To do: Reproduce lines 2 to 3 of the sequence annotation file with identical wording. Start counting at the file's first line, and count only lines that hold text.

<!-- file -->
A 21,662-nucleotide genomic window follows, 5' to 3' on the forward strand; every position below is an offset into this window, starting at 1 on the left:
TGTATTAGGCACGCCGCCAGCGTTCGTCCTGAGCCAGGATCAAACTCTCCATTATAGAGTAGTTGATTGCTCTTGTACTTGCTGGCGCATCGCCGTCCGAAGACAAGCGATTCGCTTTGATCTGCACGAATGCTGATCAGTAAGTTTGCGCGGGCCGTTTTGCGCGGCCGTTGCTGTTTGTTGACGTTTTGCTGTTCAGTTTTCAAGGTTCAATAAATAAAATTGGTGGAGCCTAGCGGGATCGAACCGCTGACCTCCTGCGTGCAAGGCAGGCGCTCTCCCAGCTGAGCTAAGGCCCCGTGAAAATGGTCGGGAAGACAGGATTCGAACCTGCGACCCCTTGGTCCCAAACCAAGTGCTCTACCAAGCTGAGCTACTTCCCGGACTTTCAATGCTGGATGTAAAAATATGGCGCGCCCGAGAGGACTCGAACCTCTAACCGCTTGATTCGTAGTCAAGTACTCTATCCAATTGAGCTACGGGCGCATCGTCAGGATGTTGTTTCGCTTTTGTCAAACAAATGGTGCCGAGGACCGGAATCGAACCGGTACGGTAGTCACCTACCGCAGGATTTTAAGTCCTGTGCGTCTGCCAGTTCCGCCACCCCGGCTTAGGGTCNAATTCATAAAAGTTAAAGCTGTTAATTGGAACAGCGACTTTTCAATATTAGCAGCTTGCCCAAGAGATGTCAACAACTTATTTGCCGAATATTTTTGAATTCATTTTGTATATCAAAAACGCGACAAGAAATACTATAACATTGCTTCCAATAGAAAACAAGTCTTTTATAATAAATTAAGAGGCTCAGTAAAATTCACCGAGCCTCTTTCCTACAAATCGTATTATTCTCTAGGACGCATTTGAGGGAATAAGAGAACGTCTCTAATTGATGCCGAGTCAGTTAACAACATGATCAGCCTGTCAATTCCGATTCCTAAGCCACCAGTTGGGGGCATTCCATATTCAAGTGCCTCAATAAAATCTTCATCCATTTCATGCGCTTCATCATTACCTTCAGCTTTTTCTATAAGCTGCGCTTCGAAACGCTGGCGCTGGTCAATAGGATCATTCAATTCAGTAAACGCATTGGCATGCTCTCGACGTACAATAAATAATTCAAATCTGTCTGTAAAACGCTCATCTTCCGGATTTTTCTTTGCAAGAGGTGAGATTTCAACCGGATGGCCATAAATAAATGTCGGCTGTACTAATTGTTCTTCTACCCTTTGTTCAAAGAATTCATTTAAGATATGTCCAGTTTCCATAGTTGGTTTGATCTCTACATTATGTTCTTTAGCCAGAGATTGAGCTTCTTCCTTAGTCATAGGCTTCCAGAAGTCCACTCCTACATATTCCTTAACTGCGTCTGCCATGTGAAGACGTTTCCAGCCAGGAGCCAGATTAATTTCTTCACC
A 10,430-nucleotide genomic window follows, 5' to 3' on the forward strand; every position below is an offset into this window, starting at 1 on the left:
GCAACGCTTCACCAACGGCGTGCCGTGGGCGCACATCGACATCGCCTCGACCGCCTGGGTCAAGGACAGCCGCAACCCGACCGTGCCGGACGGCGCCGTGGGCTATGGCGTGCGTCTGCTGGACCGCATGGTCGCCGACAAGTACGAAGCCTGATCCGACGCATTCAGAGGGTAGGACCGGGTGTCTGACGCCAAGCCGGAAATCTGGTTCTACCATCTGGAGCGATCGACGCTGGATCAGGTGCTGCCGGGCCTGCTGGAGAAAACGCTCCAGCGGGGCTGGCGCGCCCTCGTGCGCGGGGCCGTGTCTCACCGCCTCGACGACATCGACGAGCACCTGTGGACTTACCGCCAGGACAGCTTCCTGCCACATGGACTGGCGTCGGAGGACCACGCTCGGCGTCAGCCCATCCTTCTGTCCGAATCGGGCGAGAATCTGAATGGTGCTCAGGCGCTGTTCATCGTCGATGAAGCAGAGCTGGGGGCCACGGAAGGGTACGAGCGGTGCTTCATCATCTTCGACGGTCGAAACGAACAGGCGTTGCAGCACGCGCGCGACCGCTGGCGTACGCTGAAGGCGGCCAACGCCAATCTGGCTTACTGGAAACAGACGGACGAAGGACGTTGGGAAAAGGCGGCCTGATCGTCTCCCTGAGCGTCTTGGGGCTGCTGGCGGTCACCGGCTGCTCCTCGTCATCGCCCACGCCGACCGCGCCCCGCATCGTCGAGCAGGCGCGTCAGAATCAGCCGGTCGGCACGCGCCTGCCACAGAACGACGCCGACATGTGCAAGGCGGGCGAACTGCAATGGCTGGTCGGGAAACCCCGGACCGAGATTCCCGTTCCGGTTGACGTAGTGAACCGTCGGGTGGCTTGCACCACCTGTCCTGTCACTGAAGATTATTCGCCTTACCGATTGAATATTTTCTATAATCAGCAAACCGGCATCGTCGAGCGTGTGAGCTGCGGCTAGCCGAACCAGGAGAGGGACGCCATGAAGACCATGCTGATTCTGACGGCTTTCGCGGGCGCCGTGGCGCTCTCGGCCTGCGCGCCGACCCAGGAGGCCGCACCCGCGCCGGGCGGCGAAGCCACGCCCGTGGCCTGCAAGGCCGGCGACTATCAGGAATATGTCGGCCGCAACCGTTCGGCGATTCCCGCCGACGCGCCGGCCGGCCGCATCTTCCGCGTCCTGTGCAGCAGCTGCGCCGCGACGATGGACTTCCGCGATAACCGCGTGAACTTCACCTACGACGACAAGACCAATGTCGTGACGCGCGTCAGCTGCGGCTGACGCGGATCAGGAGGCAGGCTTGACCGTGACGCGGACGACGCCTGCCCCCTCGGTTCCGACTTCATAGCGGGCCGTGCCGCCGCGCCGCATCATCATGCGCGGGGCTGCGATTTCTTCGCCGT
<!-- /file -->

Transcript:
TGTATTAGGCACGCCGCCAGCGTTCGTCCTGAGCCAGGATCAAACTCTCCATTATAGAGTAGTTGATTGCTCTTGTACTTGCTGGCGCATCGCCGTCCGAAGACAAGCGATTCGCTTTGATCTGCACGAATGCTGATCAGTAAGTTTGCGCGGGCCGTTTTGCGCGGCCGTTGCTGTTTGTTGACGTTTTGCTGTTCAGTTTTCAAGGTTCAATAAATAAAATTGGTGGAGCCTAGCGGGATCGAACCGCTGACCTCCTGCGTGCAAGGCAGGCGCTCTCCCAGCTGAGCTAAGGCCCCGTGAAAATGGTCGGGAAGACAGGATTCGAACCTGCGACCCCTTGGTCCCAAACCAAGTGCTCTACCAAGCTGAGCTACTTCCCGGACTTTCAATGCTGGATGTAAAAATATGGCGCGCCCGAGAGGACTCGAACCTCTAACCGCTTGATTCGTAGTCAAGTACTCTATCCAATTGAGCTACGGGCGCATCGTCAGGATGTTGTTTCGCTTTTGTCAAACAAATGGTGCCGAGGACCGGAATCGAACCGGTACGGTAGTCACCTACCGCAGGATTTTAAGTCCTGTGCGTCTGCCAGTTCCGCCACCCCGGCTTAGGGTCNAATTCATAAAAGTTAAAGCTGTTAATTGGAACAGCGACTTTTCAATATTAGCAGCTTGCCCAAGAGATGTCAACAACTTATTTGCCGAATATTTTTGAATTCATTTTGTATATCAAAAACGCGACAAGAAATACTATAACATTGCTTCCAATAGAAAACAAGTCTTTTATAATAAATTAAGAGGCTCAGTAAAATTCACCGAGCCTCTTTCCTACAAATCGTATTATTCTCTAGGACGCATTTGAGGGAATAAGAGAACGTCTCTAATTGATGCCGAGTCAGTTAACAACATGATCAGCCTGTCAATTCCGATTCCTAAGCCACCAGTTGGGGGCATTCCATATTCAAGTGCCTCAATAAAATCTTCATCCATTTCATGCGCTTCATCATTACCTTCAGCTTTTTCTATAAGCTGCGCTTCGAAACGCTGGCGCTGGTCAATAGGATCATTCAATTCAGTAAACGCATTGGCATGCTCTCGACGTACAATAAATAATTCAAATCTGTCTGTAAAACGCTCATCTTCCGGATTTTTCTTTGCAAGAGGTGAGATTTCAACCGGATGGCCATAAATAAATGTCGGCTGTACTAATTGTTCTTCTACCCTTTGTTCAAAGAATTCATTTAAGATATGTCCAGTTTCCATAGTTGGTTTGATCTCTACATTATGTTCTTTAGCCAGAGATTGAGCTTCTTCCTTAGTCATAGGCTTCCAGAAGTCCACTCCTACATATTCCTTAACTGCGTCTGCCATGTGAAGACGTTTCCAGCCAGGAGCCAGATTAATTTCTTCACC
A 10,430-nucleotide genomic window follows, 5' to 3' on the forward strand; every position below is an offset into this window, starting at 1 on the left: